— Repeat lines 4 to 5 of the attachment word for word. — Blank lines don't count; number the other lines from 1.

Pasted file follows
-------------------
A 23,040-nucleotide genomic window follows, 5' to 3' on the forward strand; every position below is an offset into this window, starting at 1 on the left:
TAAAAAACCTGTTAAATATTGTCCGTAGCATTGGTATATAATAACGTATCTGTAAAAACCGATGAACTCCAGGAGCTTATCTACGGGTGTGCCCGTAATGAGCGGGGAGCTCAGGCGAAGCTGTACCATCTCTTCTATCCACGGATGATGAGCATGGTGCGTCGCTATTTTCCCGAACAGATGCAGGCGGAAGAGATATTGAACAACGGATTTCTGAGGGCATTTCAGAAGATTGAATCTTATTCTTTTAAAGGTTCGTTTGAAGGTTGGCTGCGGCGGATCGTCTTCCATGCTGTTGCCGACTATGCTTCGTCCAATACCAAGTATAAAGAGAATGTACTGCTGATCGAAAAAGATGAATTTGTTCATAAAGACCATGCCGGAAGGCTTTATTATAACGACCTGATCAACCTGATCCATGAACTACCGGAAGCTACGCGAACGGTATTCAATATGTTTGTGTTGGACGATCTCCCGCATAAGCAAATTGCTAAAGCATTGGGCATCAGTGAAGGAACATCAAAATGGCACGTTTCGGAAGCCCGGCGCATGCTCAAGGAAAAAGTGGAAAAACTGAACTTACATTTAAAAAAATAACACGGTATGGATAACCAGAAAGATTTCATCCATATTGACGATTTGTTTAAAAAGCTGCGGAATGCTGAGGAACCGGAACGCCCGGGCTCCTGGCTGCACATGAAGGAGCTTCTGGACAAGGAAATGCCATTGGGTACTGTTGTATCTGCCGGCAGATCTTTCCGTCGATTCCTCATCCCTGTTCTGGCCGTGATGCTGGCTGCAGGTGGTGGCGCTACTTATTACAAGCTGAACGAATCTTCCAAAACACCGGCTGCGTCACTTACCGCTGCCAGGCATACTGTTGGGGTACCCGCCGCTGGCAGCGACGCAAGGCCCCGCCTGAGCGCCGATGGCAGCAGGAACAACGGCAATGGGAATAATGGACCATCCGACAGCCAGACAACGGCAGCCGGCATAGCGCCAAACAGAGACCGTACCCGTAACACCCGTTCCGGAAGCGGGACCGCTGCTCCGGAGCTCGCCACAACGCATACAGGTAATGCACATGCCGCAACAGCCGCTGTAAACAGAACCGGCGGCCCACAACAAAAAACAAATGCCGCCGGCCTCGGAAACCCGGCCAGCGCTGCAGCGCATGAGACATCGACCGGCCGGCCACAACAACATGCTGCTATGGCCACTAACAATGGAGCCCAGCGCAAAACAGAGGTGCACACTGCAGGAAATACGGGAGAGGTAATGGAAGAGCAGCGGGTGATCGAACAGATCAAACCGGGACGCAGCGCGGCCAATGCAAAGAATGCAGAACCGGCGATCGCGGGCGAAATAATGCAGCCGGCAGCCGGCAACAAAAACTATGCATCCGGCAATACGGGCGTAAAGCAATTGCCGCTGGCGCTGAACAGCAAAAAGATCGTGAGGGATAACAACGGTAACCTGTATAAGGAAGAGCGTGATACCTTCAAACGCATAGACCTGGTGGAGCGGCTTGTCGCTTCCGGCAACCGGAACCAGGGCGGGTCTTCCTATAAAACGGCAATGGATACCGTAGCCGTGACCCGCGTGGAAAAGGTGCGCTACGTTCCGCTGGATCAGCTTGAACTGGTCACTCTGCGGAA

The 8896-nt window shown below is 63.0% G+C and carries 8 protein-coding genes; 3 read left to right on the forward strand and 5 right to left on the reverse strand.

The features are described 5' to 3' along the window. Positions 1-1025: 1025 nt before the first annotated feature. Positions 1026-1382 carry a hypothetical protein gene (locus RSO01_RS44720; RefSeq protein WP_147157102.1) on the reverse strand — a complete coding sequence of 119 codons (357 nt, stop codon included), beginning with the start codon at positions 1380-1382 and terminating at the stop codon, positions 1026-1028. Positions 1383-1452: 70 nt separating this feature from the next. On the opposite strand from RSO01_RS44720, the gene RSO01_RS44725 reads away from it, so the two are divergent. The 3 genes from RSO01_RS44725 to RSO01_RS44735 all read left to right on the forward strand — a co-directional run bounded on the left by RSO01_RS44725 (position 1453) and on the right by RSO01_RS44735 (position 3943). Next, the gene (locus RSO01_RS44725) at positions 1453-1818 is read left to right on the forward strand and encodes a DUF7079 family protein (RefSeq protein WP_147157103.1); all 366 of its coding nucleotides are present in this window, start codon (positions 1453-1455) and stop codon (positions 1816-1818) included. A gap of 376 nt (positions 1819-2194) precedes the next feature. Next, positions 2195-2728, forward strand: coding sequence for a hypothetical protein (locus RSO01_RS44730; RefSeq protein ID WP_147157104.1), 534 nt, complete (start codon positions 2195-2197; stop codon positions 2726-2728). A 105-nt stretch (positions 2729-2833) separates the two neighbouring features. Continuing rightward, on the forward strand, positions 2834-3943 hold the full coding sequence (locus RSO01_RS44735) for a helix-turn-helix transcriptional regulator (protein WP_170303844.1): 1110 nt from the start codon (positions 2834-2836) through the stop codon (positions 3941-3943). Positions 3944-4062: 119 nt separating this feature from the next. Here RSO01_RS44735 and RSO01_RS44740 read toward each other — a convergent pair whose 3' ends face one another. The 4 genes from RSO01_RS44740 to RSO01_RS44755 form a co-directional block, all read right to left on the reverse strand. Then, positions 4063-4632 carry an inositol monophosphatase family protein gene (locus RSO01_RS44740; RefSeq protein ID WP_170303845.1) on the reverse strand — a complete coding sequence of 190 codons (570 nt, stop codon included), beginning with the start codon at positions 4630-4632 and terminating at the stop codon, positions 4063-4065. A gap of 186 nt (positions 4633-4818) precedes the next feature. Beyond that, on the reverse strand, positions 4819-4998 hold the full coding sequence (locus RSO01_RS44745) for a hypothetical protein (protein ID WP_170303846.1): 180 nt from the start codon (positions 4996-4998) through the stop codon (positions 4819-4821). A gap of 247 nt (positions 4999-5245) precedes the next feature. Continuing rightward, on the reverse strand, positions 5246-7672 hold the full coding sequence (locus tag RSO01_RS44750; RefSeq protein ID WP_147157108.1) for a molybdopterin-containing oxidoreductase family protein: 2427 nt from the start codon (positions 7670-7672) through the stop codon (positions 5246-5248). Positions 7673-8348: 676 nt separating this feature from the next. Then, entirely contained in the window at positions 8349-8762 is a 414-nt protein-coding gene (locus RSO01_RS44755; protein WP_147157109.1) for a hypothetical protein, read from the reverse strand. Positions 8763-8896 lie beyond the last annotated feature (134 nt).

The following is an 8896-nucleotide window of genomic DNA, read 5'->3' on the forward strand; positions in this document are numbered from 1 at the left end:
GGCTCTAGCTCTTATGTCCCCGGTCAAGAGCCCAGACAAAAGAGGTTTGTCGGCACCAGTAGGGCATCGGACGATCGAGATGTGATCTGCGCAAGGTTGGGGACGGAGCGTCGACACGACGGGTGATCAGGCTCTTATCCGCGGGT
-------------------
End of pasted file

The features are described 5' to 3' along the window. Positions 1-1025: 1025 nt before the first annotated feature. Positions 1026-1382 carry a hypothetical protein gene (locus RSO01_RS44720; RefSeq protein WP_147157102.1) on the reverse strand — a complete coding sequence of 119 codons (357 nt, stop codon included), beginning with the start codon at positions 1380-1382 and terminating at the stop codon, positions 1026-1028. Positions 1383-1452: 70 nt separating this feature from the next. On the opposite strand from RSO01_RS44720, the gene RSO01_RS44725 reads away from it, so the two are divergent. The 3 genes from RSO01_RS44725 to RSO01_RS44735 all read left to right on the forward strand — a co-directional run bounded on the left by RSO01_RS44725 (position 1453) and on the right by RSO01_RS44735 (position 3943). Next, the gene (locus RSO01_RS44725) at positions 1453-1818 is read left to right on the forward strand and encodes a DUF7079 family protein (RefSeq protein WP_147157103.1); all 366 of its coding nucleotides are present in this window, start codon (positions 1453-1455) and stop codon (positions 1816-1818) included. A gap of 376 nt (positions 1819-2194) precedes the next feature. Next, positions 2195-2728, forward strand: coding sequence for a hypothetical protein (locus RSO01_RS44730; RefSeq protein ID WP_147157104.1), 534 nt, complete (start codon positions 2195-2197; stop codon positions 2726-2728). A 105-nt stretch (positions 2729-2833) separates the two neighbouring features. Continuing rightward, on the forward strand, positions 2834-3943 hold the full coding sequence (locus RSO01_RS44735) for a helix-turn-helix transcriptional regulator (protein WP_170303844.1): 1110 nt from the start codon (positions 2834-2836) through the stop codon (positions 3941-3943). Positions 3944-4062: 119 nt separating this feature from the next. Here RSO01_RS44735 and RSO01_RS44740 read toward each other — a convergent pair whose 3' ends face one another. The 4 genes from RSO01_RS44740 to RSO01_RS44755 form a co-directional block, all read right to left on the reverse strand. Then, positions 4063-4632 carry an inositol monophosphatase family protein gene (locus RSO01_RS44740; RefSeq protein ID WP_170303845.1) on the reverse strand — a complete coding sequence of 190 codons (570 nt, stop codon included), beginning with the start codon at positions 4630-4632 and terminating at the stop codon, positions 4063-4065. A gap of 186 nt (positions 4633-4818) precedes the next feature. Beyond that, on the reverse strand, positions 4819-4998 hold the full coding sequence (locus RSO01_RS44745) for a hypothetical protein (protein ID WP_170303846.1): 180 nt from the start codon (positions 4996-4998) through the stop codon (positions 4819-4821). A gap of 247 nt (positions 4999-5245) precedes the next feature. Continuing rightward, on the reverse strand, positions 5246-7672 hold the full coding sequence (locus tag RSO01_RS44750; RefSeq protein ID WP_147157108.1) for a molybdopterin-containing oxidoreductase family protein: 2427 nt from the start codon (positions 7670-7672) through the stop codon (positions 5246-5248). Positions 7673-8348: 676 nt separating this feature from the next. Then, entirely contained in the window at positions 8349-8762 is a 414-nt protein-coding gene (locus RSO01_RS44755; protein WP_147157109.1) for a hypothetical protein, read from the reverse strand. Positions 8763-8896 lie beyond the last annotated feature (134 nt).

The following is an 8896-nucleotide window of genomic DNA, read 5'->3' on the forward strand; positions in this document are numbered from 1 at the left end: